The safe harbor can accept the application or ask that changes be made.When the application is accepted, the website then enters into a formal agreement with the safe harbor to place its “trustmark” or seal on its website.The website agrees to follow the guidelines, submit to periodic monitoring, and to make changes in its practices if the safe harbor or government deems that necessary.Fines and other punishments can be levied if the website does not do all these things.
Privacy seal safe harbors are backed primarily by advertising agencies, software companies, and other market-driven interests.During the review and comment period of the application process establishing the safe harbors, commentary came from two distinct--and opposing--camps: those with economic interests and consumer interest watchdog groups such as the Center for Media Education.
The concerns raised by the consumer protection interests have not been resolved to the satisfaction of all, although the FTC addressed them in its implementation of the COPPA Rule.As mentioned previously, these concerns included the reliability of the verification process, and what exactly constitutes reasonable compliance.
The FTC receives over 6,000 complaints a week, an unknown percent of which are related to e-business privacy issues (Muris, 2001).TRUSTe has been receiving a gradually increasing number of complaints on the roughly 1,600 businesses who have applied and been awarded the TRUSTe Trustmark, amounting to approximately 260 complaints per month as of August 2001.None ofthe businesses in the TRUSTe program has been decertified, although the FTC has fined three enterprises for failing to adhere to COPPA Rules (ZDNet, April 19, 2001).
What the drafters of COPPA did not allow for however was the eventuality that entire databases of consumers’ personal information could change hands, rendering prior agreements null and void.
The FTC ruling approving the sale was close, split three to two.In statements from two of the approving commissioners and one dissenting, all expressed reservations about the sale.“To accept the bankruptcy settlement would place business concerns ahead of consumer privacy.... consumer privacy would be better protected by requiring that consumers themselves be given notice and choice before their detailed personal information is shared with or used by another corporate entity” (Statement of Commissioner Sheila F. Anthony).This view was reiterated by Commissioner Mozelle W. Thompson: “I urge any successor to provide Toysmart customers with notice and an opportunity to ‘opt out’ as a matter of good will and good business practice.”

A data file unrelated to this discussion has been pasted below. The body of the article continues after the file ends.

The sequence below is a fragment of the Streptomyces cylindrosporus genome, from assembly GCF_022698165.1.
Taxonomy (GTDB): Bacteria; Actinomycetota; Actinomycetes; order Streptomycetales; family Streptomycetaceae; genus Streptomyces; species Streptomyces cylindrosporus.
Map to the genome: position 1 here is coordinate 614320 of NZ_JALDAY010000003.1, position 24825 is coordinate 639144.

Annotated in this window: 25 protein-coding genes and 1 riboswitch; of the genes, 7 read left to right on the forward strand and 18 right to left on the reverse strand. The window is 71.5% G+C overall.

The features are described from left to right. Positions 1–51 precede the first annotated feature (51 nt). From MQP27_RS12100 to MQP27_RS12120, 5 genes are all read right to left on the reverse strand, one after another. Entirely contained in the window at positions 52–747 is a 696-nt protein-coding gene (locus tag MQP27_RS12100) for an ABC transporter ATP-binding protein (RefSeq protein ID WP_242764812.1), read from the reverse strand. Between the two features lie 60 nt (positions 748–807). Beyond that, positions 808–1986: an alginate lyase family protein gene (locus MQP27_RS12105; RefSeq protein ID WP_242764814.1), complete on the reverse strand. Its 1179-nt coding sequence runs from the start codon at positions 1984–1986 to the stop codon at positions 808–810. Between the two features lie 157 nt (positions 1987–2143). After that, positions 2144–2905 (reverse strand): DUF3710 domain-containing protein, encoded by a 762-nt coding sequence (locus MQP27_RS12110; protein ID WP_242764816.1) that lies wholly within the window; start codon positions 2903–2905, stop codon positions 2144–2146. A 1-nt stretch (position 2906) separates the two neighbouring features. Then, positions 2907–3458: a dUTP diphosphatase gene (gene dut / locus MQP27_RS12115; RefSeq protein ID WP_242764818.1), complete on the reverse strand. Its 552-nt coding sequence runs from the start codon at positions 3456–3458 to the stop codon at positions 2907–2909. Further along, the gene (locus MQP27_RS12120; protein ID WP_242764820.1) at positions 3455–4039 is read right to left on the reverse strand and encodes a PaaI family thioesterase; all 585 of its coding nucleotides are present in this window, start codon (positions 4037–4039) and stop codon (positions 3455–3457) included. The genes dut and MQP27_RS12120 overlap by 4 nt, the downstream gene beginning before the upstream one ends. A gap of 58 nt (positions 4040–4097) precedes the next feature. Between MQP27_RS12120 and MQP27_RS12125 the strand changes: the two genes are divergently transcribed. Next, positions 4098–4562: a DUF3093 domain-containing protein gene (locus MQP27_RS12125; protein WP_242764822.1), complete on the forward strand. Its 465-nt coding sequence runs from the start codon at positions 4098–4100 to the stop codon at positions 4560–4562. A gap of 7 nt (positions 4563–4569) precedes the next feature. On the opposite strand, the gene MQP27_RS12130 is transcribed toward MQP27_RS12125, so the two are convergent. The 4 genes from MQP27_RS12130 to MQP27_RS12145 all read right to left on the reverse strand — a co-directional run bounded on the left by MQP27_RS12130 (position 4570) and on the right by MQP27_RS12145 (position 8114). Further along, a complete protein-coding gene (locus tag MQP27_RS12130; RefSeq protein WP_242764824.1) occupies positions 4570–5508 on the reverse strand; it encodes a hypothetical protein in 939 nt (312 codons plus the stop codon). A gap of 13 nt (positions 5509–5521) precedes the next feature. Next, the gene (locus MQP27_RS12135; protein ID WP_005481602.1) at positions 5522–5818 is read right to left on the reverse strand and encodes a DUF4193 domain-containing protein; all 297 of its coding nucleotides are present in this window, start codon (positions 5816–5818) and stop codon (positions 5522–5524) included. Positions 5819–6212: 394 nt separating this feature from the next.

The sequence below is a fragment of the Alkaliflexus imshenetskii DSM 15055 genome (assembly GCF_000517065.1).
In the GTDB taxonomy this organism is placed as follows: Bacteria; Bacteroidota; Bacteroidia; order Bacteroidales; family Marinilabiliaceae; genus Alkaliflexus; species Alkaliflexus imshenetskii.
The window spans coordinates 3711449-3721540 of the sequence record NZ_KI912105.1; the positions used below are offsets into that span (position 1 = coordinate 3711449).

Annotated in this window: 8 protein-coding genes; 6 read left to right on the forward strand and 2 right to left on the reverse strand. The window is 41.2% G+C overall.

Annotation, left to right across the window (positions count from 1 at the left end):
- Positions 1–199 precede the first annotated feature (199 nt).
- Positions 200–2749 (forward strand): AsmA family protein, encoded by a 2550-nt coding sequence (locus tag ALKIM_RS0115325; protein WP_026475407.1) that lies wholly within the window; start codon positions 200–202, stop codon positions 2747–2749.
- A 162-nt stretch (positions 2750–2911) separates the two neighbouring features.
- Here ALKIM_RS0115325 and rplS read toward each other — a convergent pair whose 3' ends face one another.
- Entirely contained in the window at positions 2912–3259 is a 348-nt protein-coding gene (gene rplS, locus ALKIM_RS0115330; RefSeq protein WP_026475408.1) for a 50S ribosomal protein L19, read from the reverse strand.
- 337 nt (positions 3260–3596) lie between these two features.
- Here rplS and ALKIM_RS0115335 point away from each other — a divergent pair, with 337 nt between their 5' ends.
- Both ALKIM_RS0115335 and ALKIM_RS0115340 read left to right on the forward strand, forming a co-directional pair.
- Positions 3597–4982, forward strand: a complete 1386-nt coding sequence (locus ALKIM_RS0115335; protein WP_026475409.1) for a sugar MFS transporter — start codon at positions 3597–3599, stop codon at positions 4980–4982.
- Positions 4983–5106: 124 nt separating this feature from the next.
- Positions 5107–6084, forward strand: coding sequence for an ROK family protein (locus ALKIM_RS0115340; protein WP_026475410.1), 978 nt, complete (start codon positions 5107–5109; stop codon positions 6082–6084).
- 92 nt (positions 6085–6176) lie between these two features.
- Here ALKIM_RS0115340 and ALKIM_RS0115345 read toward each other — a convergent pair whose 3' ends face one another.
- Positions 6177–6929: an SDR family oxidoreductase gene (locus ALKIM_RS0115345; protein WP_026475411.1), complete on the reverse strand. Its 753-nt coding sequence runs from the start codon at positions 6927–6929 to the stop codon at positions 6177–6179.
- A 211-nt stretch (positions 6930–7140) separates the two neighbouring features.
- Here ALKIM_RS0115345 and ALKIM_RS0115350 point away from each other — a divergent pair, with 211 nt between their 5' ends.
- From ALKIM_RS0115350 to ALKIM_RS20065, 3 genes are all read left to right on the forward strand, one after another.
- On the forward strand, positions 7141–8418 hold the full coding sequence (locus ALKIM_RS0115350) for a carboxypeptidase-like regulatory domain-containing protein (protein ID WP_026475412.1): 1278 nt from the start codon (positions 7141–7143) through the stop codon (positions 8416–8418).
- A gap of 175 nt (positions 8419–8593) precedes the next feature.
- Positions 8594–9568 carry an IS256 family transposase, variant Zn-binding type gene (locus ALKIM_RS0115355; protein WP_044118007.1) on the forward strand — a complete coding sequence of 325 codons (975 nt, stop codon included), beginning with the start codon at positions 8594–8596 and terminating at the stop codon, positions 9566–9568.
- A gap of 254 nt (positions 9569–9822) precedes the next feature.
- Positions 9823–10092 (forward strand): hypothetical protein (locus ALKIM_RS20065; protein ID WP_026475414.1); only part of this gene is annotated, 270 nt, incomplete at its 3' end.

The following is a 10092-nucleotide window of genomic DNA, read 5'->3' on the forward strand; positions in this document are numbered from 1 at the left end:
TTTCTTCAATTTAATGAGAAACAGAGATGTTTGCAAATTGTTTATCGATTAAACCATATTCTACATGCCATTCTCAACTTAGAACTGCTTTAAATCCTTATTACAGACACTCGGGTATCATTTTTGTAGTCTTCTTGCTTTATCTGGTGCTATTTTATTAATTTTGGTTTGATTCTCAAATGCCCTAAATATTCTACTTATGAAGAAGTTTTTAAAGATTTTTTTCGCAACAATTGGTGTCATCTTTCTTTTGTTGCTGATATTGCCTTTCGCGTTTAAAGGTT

In his dissenting statement, Commissioner Orson Swindle expressed much stronger reservation: “If we really believe that consumers attach great value to the privacy of their personal information... we should compel businesses to honor the promises they make to consumers... In my view, such a sale should not be permitted because ‘never’ really means never.”
It is arguable whether many of the COPPA provisions can actually be met in the real world with current technology.“Verifiable parental consent” is especially tricky.Consumer advocates have noted frequently that email alone is not sufficient, yet websites complain that more stringent measures would be too costly.The current rule allows for email verification for certain uses of certain information, and adds other steps for more sensitive situations or information, such as having parents sign and mail their approval via surface post, using digital signatures, or credit cards.A proposed change to the COPPA Rule would loosen the email verification procedures even more for certain instances.
The definitions of “reasonable security” and “adequate compliance” can be and have been interpreted quite broadly.According to the Annenberg survey, up to 68 percent of websites catering to children do not adequately post their policies, or do not have privacy policies, or otherwise fail to meet requirements of COPPA.Whether notices are “clearly written, understandable, and contain no unrelated confusing, or contradictory materials” (CARU Safe Harbor Program Requirements) is certainly a judgment call.The length and complicated wording of privacy notices have become legendary.
Despite government and industry stakeholders’ insistence on the importance of protecting personal information from misuse and fraud, the recent FTC ruling in the case of Toysmart.com indicated that the very information COPPA was designed to protect was not important enough to preclude the sale of a database of customer information during bankruptcy proceedings.Since that ruling, at least one other business, eBay, has indicated that they too would likely do the same should a similar fate befall them (ZDNet, April 3, 2001).